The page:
Maui, the second in size of the Hawaiian islands, in lat. 21o N., Ion. 156° 30' W.; length 50 m., greatest breadth 27 m.; area, 603 sq. m.; pop. in 1872, 12.334. It is of volcanic formation, and consists of two mountains connected by an isthmus. East Maui is the larger. Its chief summit, Hale-a-ka-la (" house of the sun "), is 10,200 ft. high, and contains a crater 27 m. in circumference and 2,000 ft. deep. Abundant undecomposed lavas are found in it, but no tradition remains of its activity. The mountain is very regular in its slopes, which vary from 8° to 10°, and are the steeper on the windward or N. E. side, where they are cut up into deep ravines and worn away by the action of the strong trade winds and the rain. West Maui is of still older formation. There is no summit crater; it has a more broken surface and a deeper soil, and the degradation is more extensive. Its highest peak is about 6,000 ft. The connecting isthmus is a low sandy plain, rising but a few feet above the sea; vessels have run upon it by night, supposing a passage to exist. Sugar culture is the chief industry of Maui. The soil, with proper treatment, appears to be inexhaustible, and there is no danger of frost.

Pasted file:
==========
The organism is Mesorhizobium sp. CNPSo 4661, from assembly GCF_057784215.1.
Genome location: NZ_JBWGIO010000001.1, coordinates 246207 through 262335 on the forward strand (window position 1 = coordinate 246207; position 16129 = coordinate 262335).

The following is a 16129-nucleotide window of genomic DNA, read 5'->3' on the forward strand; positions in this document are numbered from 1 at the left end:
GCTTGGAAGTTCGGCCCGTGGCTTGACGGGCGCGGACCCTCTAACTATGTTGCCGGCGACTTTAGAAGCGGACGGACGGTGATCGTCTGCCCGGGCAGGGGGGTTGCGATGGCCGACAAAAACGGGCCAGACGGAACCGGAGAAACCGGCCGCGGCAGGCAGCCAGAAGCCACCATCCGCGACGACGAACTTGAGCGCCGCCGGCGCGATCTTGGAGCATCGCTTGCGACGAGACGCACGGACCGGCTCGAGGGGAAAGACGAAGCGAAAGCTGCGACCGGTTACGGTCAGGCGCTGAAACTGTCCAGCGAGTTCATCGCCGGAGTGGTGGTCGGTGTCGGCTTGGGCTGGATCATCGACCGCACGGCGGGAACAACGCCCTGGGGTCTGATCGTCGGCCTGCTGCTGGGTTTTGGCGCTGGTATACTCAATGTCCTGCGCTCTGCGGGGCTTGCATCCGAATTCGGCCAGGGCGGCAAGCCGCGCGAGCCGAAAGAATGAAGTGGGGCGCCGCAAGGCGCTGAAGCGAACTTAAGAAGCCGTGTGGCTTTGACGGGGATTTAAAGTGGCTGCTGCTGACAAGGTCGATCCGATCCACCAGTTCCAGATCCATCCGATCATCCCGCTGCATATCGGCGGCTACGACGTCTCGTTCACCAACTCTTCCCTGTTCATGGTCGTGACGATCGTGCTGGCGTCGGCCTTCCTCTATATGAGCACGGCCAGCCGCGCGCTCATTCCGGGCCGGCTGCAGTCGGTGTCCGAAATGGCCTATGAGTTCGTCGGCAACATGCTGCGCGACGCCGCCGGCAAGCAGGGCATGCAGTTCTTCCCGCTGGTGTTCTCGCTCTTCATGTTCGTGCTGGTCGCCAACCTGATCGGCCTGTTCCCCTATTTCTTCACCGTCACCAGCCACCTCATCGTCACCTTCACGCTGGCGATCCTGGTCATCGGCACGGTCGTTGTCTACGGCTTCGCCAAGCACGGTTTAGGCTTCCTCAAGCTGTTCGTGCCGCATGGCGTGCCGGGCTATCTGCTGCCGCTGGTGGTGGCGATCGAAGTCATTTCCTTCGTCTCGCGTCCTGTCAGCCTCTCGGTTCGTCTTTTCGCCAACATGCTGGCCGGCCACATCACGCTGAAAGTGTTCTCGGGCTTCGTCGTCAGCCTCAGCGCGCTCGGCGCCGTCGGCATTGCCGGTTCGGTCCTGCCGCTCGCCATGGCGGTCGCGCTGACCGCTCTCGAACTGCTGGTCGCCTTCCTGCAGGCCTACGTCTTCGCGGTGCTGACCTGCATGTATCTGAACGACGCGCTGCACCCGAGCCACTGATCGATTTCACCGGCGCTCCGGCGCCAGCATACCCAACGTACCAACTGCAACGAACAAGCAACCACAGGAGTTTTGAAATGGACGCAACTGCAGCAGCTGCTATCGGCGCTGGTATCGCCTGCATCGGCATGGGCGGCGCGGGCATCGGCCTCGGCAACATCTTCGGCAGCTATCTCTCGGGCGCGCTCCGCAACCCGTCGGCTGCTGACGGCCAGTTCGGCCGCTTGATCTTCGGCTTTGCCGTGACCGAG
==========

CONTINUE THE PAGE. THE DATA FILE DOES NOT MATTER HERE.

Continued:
The custom of the planters is to take off two crops and then let the field lie fallow for two years; four tons of sugar to the acre is not an uncommon yield. The cane matures, according to the altitude, in from 14 to 24 months. Owing to bad management, however, the plantations are often unsuccessful. The principal town is Lahaina, on West Maui; pop. 3,002.